And if individual vision is to be cited, the name of Dr. I H. Usmani spontaneously comes to mind who as early as the 1960s drew the blueprints of a nuclear power program for Pakistan. Thanks to his foresight and the establishment of centers of excellence like the Pakistan Institute of Nuclear Science and Technology (PINSTECH) - described as ‘best of both the worlds’ by TIME magazine - Pakistan succeeded in joining the exclusive nuclear club, and, more recently, in warding off Indian military adventurism.
Another visionary who deserves to be mentioned is Professor Abdus Salam who not only won the coveted Nobel Prize but, more importantly, set up the UN International Center of Theoretical Physics in Trieste, Italy, to act as a one-man multinational corporation busily transferring intellectual technology to the less developed countries of the world. “Salam’s strength is that he believes that miracles are possible provided one goes out and helps them on their way,” Nigel Calder said of the eminent Pakistani in 1967. It is a pity we don’t have someone quite like him in the community of Pakistani Americans though there are many who are many times richer than him. The inference is obvious: richness of imagination and vision impacts the social scene rather than the opulence of money.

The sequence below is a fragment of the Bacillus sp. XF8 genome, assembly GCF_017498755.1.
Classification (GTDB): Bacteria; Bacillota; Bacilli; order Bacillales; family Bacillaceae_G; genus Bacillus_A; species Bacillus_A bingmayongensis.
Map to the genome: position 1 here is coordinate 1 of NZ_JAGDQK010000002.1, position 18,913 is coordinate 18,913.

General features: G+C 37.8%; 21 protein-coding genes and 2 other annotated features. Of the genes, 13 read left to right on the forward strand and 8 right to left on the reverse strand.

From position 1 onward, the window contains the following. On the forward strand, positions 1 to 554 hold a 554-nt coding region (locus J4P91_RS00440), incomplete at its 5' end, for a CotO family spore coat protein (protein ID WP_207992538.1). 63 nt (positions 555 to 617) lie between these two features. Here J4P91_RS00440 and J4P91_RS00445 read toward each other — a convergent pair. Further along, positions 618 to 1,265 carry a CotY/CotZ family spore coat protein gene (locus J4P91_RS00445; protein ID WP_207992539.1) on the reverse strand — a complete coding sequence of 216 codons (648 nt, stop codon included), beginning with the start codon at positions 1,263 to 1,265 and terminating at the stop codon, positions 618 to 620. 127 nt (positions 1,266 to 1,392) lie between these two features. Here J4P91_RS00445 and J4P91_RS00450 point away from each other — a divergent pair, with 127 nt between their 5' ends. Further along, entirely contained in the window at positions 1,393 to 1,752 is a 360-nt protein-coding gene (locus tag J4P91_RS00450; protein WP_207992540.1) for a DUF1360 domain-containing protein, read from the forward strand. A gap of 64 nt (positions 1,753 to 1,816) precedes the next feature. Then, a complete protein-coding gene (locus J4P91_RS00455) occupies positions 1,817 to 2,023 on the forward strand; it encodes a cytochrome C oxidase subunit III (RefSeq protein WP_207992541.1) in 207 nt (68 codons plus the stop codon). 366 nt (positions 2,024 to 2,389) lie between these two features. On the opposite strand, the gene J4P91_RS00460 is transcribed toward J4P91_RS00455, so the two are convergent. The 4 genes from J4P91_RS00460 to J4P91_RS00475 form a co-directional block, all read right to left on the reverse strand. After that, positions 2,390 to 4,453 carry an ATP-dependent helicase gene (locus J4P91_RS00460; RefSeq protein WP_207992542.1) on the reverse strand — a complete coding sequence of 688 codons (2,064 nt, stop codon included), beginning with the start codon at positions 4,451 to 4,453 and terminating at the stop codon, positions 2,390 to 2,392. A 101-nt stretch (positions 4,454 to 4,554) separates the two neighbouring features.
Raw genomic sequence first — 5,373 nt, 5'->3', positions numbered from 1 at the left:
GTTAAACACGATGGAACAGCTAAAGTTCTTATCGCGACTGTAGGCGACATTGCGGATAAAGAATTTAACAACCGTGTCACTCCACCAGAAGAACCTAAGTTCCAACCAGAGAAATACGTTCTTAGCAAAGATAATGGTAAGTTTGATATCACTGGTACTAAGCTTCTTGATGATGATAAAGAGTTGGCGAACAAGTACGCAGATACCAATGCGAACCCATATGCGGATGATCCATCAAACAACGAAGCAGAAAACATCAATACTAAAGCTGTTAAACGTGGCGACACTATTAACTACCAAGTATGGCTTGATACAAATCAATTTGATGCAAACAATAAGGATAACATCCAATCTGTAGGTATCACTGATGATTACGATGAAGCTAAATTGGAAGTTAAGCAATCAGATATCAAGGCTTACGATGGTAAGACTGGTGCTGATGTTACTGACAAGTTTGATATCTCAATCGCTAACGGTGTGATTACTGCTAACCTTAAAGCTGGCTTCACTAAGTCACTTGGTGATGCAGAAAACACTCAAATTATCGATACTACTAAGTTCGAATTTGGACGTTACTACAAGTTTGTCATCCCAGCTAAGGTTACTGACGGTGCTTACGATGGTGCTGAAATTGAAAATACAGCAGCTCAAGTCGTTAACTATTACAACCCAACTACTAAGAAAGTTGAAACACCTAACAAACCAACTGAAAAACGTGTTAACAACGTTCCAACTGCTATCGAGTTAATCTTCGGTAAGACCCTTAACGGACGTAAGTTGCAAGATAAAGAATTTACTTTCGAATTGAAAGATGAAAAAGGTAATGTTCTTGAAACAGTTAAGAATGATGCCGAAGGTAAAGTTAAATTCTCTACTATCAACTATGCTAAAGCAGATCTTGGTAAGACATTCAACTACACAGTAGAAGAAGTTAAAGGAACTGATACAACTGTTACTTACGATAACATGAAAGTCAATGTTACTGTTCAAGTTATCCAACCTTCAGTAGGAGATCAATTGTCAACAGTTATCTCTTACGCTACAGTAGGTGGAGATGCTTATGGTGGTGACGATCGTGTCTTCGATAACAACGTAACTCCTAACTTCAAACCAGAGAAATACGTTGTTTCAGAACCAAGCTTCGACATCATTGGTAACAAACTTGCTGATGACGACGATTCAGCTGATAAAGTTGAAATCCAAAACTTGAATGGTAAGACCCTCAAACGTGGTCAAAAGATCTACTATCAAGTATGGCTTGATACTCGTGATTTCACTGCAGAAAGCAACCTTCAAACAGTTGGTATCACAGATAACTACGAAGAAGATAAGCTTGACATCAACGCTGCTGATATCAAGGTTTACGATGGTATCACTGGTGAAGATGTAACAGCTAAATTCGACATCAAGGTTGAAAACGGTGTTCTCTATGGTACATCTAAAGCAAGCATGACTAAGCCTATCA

And that explains why the singular obligation of the affluent business class of Pakistani Americans to the community is restricted to the construction of buildings. But do bricks and mortar create institutes pulsating with the creative impulse? And can schools established by the rich for the children of the rich be anything other than a self-defeating exercise? How many Pakistanis can afford to send their children to the schools set up by the community’s ‘philanthropists’?